Diné artist and activist Emma Robbins talks about the water crisis on the Navajo Nation, the present-day consequences of broken treaties, and the potential of funding from President Biden’s infrastructure bill.

More than two million people in the United States don’t have running water, according to a 2019 report by nonprofit DigDeep and the US Water Alliance. Native Americans are the most affected, with Native households being 19 times more likely to go without indoor plumbing. Across the Navajo Nation, about 30 percent of residents don’t have running water or toilets in their homes.

 

The “Sliced Bob” Is Going to Be Everywhere This Winter
Expect to see this blunt cut all over your feeds.

How many different ways can you wear a bob? Let us count the ways: Asymmetrical, wavy, straight, with bangs, choppy, blunt, or shaggy — you get the idea. The versatility of the bob, along with the fact that it can be tailored for every face shape and hair texture, is why it remains one of the most-requested cuts at salons. Plus, the bob will never go out of style, there’s always one version of the cut that comes to define the season.

 

Virgil Abloh Has Died, Aged 41
Virgil Abloh, the founder of Off-White and the Men’s Artistic Director of Louis Vuitton, has died, his Instagram account confirmed this afternoon.
“We are devastated to announce the passing of our beloved Virgil Abloh, a fiercely devoted father, husband, son, brother, and friend,” the post reads. “He is survived by his loving wife Shannon Abloh, his children Lowe Abloh and Grey Abloh, his sister Edwina Abloh, his parents Nee and Eunice Abloh, and numerous dear friends and colleagues.
For over two years, Virgil valiantly battled a rare, aggressive form of cancer, cardiac angiosarcoma. He chose to endure his battle privately since his diagnosis in 2019, undergoing numerous challenging treatments, all while helming several significant institutions that span fashion, art, and culture.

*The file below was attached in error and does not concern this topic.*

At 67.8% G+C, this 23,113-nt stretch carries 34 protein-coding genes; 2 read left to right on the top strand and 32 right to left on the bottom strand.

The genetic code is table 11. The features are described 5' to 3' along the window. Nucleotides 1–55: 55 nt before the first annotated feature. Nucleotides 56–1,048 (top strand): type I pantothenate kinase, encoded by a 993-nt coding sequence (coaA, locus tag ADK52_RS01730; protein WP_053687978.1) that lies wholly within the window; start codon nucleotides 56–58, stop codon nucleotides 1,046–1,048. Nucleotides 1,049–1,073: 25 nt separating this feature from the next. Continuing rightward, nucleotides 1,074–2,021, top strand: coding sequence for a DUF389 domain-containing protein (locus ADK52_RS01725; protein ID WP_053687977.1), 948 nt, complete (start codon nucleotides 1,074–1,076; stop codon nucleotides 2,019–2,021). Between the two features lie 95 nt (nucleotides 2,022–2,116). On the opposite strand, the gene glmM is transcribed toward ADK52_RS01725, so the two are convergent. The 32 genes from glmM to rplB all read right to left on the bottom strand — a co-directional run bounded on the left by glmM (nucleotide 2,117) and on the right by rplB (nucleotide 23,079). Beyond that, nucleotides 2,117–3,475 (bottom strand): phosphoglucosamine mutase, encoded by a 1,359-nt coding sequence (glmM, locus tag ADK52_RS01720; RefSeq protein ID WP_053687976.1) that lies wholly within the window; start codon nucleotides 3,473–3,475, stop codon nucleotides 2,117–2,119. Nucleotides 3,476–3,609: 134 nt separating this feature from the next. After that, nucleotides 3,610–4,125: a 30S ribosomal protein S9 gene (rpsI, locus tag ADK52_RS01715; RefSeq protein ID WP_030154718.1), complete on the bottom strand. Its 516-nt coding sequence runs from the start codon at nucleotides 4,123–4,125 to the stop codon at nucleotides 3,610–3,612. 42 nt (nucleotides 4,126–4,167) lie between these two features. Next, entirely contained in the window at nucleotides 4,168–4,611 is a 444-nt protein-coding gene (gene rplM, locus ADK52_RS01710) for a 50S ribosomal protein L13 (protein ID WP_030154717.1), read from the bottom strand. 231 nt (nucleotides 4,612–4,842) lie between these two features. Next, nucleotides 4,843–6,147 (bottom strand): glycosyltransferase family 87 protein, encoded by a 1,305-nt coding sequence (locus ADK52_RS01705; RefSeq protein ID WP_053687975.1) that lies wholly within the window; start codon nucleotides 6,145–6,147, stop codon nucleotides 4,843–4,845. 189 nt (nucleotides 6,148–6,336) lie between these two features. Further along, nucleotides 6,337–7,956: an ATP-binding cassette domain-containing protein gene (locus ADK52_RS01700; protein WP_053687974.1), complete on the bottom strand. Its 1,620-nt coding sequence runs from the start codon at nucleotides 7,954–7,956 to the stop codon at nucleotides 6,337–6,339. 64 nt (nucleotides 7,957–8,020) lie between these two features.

Halle Berry Talks Cat Woman’s Costume, Dorothy Dandridge, and That Bond Bikini
It’s hard not to get teary-eyed while watching Halle Berry in her Vogue “Life in Looks” video. The actor gets visibly emotional while going through her iconic outfits and costumes. And how could she not? Berry has had one of the most megawatt careers in Hollywood—going from beauty pageants to winning an Oscar. Most recently, Berry made her directorial debut in Bruised, a film about a UFC fighter’s comeback in which she also stars.
Speaking of those humble beginnings, Berry first analyzes a black-and-white photograph of her in a strappy dress for the Miss World competition in 1986, which she won. “I was wearing my prom dress, couldn’t afford a real one,” says Berry. “That dress got me far. I became Miss Ohio. I became Miss Teen America and Miss USA in the world pageant in this dress.”

 

The Greatest Gucci Red Carpet Looks of All Time
Hollywood has always been interested in all things double G. Whether it was Elizabeth Taylor carting around a bamboo tote or Grace Kelly tying down her hair with one of the iconic floral silk scarves, cinema’s elite have long embraced Gucci’s unique perspective on luxury.